Jack Smith Urges Judge: Trump's Delay Tactics In Classified Docs Case 'Must Stop'

Special counsel Jack Smith urged the judge overseeing former President Donald Trump’s classified documents case to reject any further efforts to delay his trial.

Trump’s attorneys recently asked U.S. District Judge Aileen Cannon to push back a deadline next month to review classified information related to the former president’s indictment into his handling of such material after he left the White House. They pointed to Trump’s separate hush money case in Manhattan that is set to begin Monday, saying the deadline requires time he and his lawyers “simply do not have.”

But Smith’s team said Cannon’s May 9 deadline had been imposed for months and accused Trump’s team of “reflexively” asking to postpone a trial every time the court sets a new deadline.

“The defendants have had ample notice that these deadlines would be scheduled and have already had months to complete the work,” Smith wrote in a new court filing. “Counsel should already be prepared to meet these deadlines, and in any event, other commitments are not grounds for postponement.”

Special counsel Jack Smith wrote Trump's attempts to delay the trial
Special counsel Jack Smith wrote Trump's attempts to delay the trial "must stop" in a new filing on Sunday night. Ricky Carioti/The Washington Post via Getty Images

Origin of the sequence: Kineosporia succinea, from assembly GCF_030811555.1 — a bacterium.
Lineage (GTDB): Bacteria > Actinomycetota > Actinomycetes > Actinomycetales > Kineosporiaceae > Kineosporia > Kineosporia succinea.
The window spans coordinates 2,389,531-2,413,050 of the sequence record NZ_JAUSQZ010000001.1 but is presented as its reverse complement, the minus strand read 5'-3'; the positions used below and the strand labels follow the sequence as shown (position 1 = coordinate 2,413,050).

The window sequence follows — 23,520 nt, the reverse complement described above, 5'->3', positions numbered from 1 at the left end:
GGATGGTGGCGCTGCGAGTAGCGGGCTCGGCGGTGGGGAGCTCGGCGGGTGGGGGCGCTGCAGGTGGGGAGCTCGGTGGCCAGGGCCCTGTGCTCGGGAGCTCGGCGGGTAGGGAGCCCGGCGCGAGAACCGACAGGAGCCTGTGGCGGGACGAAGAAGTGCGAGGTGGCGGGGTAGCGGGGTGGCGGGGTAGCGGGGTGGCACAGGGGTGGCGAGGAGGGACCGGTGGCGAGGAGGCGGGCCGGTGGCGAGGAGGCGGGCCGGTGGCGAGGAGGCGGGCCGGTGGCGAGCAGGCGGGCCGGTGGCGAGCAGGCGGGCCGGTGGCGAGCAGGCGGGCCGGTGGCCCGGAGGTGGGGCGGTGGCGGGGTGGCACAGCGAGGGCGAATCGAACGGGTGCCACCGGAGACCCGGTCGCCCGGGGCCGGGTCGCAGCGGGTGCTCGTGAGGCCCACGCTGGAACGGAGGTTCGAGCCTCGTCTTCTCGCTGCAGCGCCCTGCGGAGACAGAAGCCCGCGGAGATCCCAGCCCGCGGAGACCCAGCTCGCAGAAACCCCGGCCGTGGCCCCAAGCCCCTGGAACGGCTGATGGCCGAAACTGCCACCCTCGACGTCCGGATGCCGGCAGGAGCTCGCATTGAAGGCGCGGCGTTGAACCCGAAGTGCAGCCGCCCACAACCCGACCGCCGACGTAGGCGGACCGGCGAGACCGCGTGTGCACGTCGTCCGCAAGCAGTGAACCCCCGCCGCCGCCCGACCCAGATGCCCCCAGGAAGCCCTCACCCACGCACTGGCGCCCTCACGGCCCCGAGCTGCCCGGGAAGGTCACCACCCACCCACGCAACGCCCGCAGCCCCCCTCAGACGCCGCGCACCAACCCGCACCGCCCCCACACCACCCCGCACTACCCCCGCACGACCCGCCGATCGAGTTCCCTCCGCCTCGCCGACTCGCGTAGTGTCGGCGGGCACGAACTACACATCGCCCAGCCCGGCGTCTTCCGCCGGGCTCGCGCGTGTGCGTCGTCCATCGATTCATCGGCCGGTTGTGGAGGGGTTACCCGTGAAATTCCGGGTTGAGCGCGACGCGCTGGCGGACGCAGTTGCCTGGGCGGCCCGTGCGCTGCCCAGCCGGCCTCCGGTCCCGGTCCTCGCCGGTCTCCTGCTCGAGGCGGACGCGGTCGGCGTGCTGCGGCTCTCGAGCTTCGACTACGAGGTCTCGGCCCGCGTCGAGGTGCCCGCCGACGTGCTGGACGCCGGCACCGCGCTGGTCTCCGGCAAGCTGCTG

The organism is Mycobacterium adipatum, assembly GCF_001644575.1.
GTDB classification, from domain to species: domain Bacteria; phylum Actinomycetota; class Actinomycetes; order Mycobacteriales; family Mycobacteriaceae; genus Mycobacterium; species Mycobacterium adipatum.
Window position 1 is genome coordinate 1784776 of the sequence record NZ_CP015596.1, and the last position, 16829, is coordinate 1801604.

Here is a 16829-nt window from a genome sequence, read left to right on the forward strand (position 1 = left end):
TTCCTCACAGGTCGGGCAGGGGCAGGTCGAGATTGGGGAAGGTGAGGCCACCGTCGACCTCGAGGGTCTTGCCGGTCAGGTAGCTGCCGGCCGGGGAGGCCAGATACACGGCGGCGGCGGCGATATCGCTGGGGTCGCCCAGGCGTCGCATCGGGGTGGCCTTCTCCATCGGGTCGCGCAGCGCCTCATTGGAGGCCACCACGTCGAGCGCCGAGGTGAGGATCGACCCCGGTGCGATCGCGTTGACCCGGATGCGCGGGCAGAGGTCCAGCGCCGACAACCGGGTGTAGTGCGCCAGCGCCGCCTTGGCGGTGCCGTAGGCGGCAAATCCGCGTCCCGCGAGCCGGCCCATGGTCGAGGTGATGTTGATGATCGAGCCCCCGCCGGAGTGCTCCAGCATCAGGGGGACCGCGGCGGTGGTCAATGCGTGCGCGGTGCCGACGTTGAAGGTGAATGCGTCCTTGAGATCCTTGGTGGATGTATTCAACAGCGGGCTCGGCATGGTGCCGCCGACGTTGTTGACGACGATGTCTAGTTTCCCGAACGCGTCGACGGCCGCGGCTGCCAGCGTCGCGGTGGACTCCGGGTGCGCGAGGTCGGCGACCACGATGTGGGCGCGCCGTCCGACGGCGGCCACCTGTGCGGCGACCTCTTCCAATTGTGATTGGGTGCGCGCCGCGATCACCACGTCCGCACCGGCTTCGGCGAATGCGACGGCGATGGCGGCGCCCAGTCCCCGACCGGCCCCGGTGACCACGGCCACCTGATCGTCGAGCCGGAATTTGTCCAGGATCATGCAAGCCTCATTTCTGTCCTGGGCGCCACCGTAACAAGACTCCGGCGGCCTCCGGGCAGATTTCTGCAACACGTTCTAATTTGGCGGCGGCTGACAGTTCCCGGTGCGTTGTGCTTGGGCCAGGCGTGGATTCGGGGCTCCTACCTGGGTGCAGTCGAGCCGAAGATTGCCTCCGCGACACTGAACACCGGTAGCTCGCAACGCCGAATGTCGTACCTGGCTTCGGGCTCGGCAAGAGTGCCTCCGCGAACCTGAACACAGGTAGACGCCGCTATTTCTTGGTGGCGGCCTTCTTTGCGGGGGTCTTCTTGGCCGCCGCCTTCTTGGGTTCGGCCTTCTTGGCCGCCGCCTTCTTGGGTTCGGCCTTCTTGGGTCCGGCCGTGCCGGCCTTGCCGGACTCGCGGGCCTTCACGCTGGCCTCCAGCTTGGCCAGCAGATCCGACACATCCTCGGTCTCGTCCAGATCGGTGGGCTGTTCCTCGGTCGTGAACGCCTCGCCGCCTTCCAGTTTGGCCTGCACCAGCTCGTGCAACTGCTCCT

“Each time the Court sets a new deadline in this case and attempts to keep it moving toward trial,” he added later, “the defendants reflexively ask for an adjournment. That must stop.”

Smith went on to note that Trump chose to hire the same attorneys to represent him in multiple cases, and the lawyers agreed to do so.

“Having made such decisions, they should not be allowed to use their overlapping engagements to perpetually delay trial in this case,” he wrote. “The Court should reject the defendants’ latest delay tactic.”

Trump’s legal team argued in their own filing this weekend that the former president had a constitutional right to be present in New York during the hush money trial, and he has said he planned to testify during the proceedings, which could stretch for more than six weeks. But Smith said Trump’s right to counsel of his choice is not “boundless.”

“The right must be balanced against ‘the prompt and efficient administration of justice,’” the special counsel wrote. “… The claimed rights to counsel of choice and adequate preparation are not implicated at all here because defendants’ counsel of choice has had months to prepare the submissions at issue.”

Cannon, a Trump appointee, has not yet set a date for the trial to begin. Her slow pace has frustrated Smith, who has filed a series of fiery briefs with the court in recent weeks in hopes of seeing the case move forward.